Be assured that from the first day we heard of you, we haven't stopped praying for you, asking God to give you wise minds and spirits attuned to his will, and so acquire a thorough understanding of the ways in which God works. We pray that you'll live well for the Master, making him proud of you as you work hard in his orchard. As you learn more and more how God works, you will learn how to do your work. We pray that you'll have the strength to stick it out over the long haul—not the grim strength of gritting your teeth but the glory-strength God gives. It is strength that endures the unendurable and spills over into joy, thanking the Father who makes us strong enough to take part in everything bright and beautiful that he has for us. God rescued us from dead-end alleys and dark dungeons. He's set us up in the kingdom of the Son he loves so much, the Son who got us out of the pit we were in, got rid of the sins we were doomed to keep repeating. (Colossians 1:9-14, The Message)


So many of the great stories, the ones that we love, have common themes. One that shows up often, especially in high-adventure tales, has a great rescuer who lays down his or her life for the rest of the group. This is a critical story turn because it usually puts the rescuer in position to not be rescued in order for the rest to survive. We see it in Narnia when Aslan offers up himself so that Edmund can go free. We see it in Middle Earth when Gandalf stands alone on the bridge and falls into shadow, allowing the rest to escape out of Moria. Yes, the great sacrifice made by the rescuer is hailed in song and verse and always loved in the context of a story. I think we're wired to love it, most likely because that's the heart of God's story for us.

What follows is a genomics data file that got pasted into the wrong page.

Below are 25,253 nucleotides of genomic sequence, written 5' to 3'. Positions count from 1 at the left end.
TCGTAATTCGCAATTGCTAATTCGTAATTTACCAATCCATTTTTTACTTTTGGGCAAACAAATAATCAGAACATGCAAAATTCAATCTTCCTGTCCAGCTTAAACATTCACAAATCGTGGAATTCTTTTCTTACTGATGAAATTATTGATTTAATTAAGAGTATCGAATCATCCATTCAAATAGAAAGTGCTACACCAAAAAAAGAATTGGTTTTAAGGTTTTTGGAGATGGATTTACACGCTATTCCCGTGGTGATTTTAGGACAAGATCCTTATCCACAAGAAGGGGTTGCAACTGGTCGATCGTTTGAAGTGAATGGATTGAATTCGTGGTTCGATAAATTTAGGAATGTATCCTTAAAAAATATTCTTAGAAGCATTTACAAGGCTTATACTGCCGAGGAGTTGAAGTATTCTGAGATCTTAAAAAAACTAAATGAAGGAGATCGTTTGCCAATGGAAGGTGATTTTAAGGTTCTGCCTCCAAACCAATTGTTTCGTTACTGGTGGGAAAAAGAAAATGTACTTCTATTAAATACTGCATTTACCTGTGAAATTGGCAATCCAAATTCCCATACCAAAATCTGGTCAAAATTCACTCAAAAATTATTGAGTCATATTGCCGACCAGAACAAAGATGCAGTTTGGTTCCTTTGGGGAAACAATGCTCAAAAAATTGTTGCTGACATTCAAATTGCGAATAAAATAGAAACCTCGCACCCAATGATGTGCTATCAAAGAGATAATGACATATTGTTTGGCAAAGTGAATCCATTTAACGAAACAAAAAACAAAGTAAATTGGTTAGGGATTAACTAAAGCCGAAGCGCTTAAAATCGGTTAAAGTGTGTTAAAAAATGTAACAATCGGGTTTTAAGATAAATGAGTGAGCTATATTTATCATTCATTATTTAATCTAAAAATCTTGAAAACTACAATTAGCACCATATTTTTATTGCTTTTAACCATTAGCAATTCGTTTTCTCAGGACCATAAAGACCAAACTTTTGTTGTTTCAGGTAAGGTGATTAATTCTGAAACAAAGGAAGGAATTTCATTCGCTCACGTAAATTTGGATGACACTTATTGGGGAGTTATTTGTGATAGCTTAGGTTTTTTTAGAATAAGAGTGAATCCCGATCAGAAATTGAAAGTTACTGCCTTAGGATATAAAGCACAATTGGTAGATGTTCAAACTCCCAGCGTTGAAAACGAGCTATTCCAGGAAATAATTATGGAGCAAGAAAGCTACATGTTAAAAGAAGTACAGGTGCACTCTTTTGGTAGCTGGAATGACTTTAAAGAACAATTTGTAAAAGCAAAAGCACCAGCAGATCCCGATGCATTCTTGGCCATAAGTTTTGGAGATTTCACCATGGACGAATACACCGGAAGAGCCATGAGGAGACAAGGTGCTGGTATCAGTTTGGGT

In this brief introduction to his letter to the Colossians, Paul speaks of his prayer that the believers would "acquire a thorough understanding of the ways in which God works." Then, near the end of his introduction, he tells them exactly what God has done - He has rescued them. He has pulled them out of the dark places. He has set them up (other versions say "delivered") in His kingdom. And He has removed the sins of the past, allowing them to move forward in freedom and know Him in a deeper way.

Notice that Paul doesn't tell them they can now "turn over a new leaf" because of this. God doesn't work that way. His rescue is a completely different basis on which they can live their lives in new ways, not just try to be better. Their status as residents of Earth (and ultimately Death) has been transferred into the status of sons and daughters of God, complete with a home in His Kingdom. The change is so compelling that it leaves one wanting more of it and a greater understanding of how it all fits together. No, it isn't just a "try again" ... it's a complete "do over" with no record of the past. That is exactly how God works.